Recently I went to Cori’s Place (a non-profit day program agency serving adults with intellectual disabilities), and the Deutsch Institute (a non-profit agency committed to the promotion of new approaches in leisure and recreation for persons with disabilities) came to us here at Marywood. Both of these groups are populations with developmental disabilities. With each group when we were doing the directive I felt as though the Art Therapist’s Third Hand came to play a lot. This is when the art therapist needs to help facilitate the art making process with the client. It could be a little thing such as mixing paints or something more such as a hand over hand guiding.
When the Deutsch Institute was here we did a stain glass directive with tissue paper that was ultimately going to be a family mobile. I was working with two ladies most of the time. One that didn’t talk but was very much enjoying making her piece; she understood everything and just went for it. When it came to hanging her pieces to make the mobile she could tie but I noticed it was taking her sometime so we did it together; she would tie one end and I would tie the other. The other woman I was sitting with needed a little more guidance. In the start of the directive you have to cut up pieces of tissue paper, when I asked her what colors she wanted she said, “Thanksgiving!” so I decided to give her fall, thanksgiving colors. When it came to cutting the tissue paper most people in the group were ripping it since that was easier so I thought that’d be perfect for her but when I said that and showed her she didn’t respond. I then decided that I would rip her some pieces and see if she could stick them to the contact paper on her own, which she did. This was great because she could still make it her own by placing the different colors in whichever form she wished. I had to facilitate the process by doing some things for her until we found something she could do and enjoy. I feel like this experience opened my eyes and truly made me understand the art therapist’s third hand.
A couple days later, we went to Cori’s Place, which is an adult day center for those with developmental disabilities. There we made hand turkeys with the things or people we were thankful for on them. The entire group was great and so enthusiastic. There were aids around helping specific people, maybe writing out the words for them or such, but the woman across from me was guiding the clients hand to write and I really enjoyed that because it was a way to start him drawing on the paper. I was working with two people the one man couldn’t see but he told you everything he wanted on it and then he could color it in on his own. I was talking to the girl I was working with who had downs syndrome she was telling me all about her boyfriend and his name was dead center of her turkey and she was so excited about it and she asked to go show him it and I said sure and she found him and he was so happy about it too and it was the most pure, wholehearted relationship I’d ever seen.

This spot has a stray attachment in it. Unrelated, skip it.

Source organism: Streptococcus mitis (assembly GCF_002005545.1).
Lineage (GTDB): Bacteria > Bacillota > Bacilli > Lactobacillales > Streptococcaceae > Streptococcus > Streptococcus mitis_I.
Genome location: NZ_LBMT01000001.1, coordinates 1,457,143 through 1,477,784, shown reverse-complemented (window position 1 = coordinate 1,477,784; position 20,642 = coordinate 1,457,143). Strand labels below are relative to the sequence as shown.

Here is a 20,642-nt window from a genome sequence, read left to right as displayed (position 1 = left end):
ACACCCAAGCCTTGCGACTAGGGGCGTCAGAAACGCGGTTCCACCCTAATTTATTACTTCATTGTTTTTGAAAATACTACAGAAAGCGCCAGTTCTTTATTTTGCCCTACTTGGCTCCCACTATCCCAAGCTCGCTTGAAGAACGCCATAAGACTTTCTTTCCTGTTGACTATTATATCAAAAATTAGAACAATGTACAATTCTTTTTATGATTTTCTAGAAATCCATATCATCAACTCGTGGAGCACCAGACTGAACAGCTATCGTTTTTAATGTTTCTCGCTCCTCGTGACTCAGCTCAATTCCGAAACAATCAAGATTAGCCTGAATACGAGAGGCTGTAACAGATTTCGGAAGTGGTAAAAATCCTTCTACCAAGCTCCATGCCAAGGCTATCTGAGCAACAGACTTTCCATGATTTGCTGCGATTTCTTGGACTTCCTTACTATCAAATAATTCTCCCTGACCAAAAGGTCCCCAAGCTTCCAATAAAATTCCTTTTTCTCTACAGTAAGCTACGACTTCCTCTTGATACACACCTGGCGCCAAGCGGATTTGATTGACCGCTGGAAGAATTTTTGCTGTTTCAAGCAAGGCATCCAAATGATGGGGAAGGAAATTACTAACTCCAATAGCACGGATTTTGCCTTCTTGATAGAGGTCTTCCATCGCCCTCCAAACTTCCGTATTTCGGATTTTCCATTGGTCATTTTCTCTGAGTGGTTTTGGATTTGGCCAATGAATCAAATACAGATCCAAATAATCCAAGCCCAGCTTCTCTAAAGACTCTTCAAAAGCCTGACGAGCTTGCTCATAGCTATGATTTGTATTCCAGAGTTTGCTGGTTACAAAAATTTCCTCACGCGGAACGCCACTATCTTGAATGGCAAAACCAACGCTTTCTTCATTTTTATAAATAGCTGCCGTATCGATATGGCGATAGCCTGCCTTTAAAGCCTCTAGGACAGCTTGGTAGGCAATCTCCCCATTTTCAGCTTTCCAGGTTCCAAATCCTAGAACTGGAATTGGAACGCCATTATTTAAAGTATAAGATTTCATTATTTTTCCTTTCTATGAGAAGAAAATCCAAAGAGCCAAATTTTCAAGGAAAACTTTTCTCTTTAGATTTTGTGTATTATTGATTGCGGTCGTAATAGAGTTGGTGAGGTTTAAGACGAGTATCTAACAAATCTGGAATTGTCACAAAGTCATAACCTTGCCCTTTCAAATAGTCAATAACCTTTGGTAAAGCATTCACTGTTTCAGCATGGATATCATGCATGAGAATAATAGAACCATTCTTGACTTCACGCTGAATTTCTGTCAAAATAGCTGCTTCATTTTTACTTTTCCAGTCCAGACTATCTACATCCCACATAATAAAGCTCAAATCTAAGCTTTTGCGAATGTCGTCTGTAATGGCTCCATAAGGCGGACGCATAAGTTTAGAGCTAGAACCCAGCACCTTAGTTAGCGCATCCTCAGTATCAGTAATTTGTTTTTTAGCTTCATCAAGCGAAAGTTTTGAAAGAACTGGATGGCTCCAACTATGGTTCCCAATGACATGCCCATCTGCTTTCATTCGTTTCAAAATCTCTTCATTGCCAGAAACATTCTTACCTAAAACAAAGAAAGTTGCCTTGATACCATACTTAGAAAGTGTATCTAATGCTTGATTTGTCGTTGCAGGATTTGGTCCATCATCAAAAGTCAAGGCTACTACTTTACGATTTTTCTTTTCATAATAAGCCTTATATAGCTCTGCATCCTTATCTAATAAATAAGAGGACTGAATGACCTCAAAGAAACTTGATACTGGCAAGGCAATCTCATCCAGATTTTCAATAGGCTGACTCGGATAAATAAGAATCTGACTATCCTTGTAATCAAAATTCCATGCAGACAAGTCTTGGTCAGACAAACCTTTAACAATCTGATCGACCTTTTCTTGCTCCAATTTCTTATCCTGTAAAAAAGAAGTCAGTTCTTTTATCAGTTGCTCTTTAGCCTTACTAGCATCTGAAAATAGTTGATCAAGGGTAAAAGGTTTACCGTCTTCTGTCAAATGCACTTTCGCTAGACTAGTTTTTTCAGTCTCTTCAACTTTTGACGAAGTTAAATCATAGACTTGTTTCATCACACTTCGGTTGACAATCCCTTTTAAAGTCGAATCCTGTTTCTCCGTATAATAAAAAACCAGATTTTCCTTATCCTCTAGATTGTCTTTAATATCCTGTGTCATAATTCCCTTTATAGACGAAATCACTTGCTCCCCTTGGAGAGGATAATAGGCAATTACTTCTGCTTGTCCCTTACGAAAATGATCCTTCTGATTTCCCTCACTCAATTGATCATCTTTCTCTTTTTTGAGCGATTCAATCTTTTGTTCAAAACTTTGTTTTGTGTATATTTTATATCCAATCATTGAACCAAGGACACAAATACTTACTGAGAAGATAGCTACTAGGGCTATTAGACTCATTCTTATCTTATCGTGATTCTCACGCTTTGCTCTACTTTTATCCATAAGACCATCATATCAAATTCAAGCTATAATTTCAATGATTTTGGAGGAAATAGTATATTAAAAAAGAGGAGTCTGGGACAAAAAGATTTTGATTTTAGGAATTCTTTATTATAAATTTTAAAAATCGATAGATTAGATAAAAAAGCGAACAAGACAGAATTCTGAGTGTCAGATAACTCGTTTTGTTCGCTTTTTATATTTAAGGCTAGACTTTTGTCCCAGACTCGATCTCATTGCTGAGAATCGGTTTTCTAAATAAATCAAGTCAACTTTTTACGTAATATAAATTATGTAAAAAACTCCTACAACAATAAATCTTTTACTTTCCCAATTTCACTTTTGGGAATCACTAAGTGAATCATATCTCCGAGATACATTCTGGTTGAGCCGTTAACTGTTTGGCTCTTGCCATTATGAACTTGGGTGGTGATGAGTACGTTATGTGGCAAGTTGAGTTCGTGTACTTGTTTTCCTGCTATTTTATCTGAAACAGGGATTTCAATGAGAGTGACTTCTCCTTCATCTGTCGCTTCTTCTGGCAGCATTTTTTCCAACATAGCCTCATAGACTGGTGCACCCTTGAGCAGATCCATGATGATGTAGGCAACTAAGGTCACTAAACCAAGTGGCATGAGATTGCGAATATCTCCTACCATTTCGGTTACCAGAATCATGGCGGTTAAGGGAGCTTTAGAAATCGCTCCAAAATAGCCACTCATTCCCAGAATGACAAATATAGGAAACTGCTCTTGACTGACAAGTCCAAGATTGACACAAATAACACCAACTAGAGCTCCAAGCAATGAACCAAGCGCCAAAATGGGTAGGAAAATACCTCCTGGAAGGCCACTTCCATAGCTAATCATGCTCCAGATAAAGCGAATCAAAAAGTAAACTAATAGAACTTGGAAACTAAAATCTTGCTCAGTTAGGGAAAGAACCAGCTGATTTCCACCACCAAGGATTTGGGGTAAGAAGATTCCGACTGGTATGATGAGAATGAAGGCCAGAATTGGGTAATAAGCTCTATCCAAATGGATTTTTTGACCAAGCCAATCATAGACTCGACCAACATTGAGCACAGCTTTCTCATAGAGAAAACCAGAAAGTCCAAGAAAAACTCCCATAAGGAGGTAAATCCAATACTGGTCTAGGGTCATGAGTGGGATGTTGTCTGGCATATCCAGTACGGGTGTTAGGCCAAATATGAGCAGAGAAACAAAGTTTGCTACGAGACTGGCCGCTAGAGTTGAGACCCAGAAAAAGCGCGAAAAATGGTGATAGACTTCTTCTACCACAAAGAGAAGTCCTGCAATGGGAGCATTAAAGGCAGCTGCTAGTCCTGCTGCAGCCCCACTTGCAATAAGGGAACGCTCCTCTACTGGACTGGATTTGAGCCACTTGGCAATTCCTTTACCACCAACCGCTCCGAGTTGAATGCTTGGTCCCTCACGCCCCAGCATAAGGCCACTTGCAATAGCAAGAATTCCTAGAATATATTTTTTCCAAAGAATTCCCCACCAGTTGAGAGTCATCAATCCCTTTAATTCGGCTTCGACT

When she was off talking to her boyfriend I noticed the boy from before who the aid had helped guide earlier, was just sitting there (I don’t think he could talk.) I went over to him and his turkey wasn’t decorated so I decided we were going to decorate it together. I would pick up a different colored crayon and the one he reached for was the one we were going to use. When I gave it to him I notice his hand would shake whenever he started to try and draw therefore since I saw the aid early guide him and over hand I did the same. We ended up making his turkey striped. I learned a lot from this because it showed me it’s okay to give that helping hand when someone can’t exactly do something on their own. I still have a lot to learn and through experiences like these lessons happen right under your nose which I am grateful for.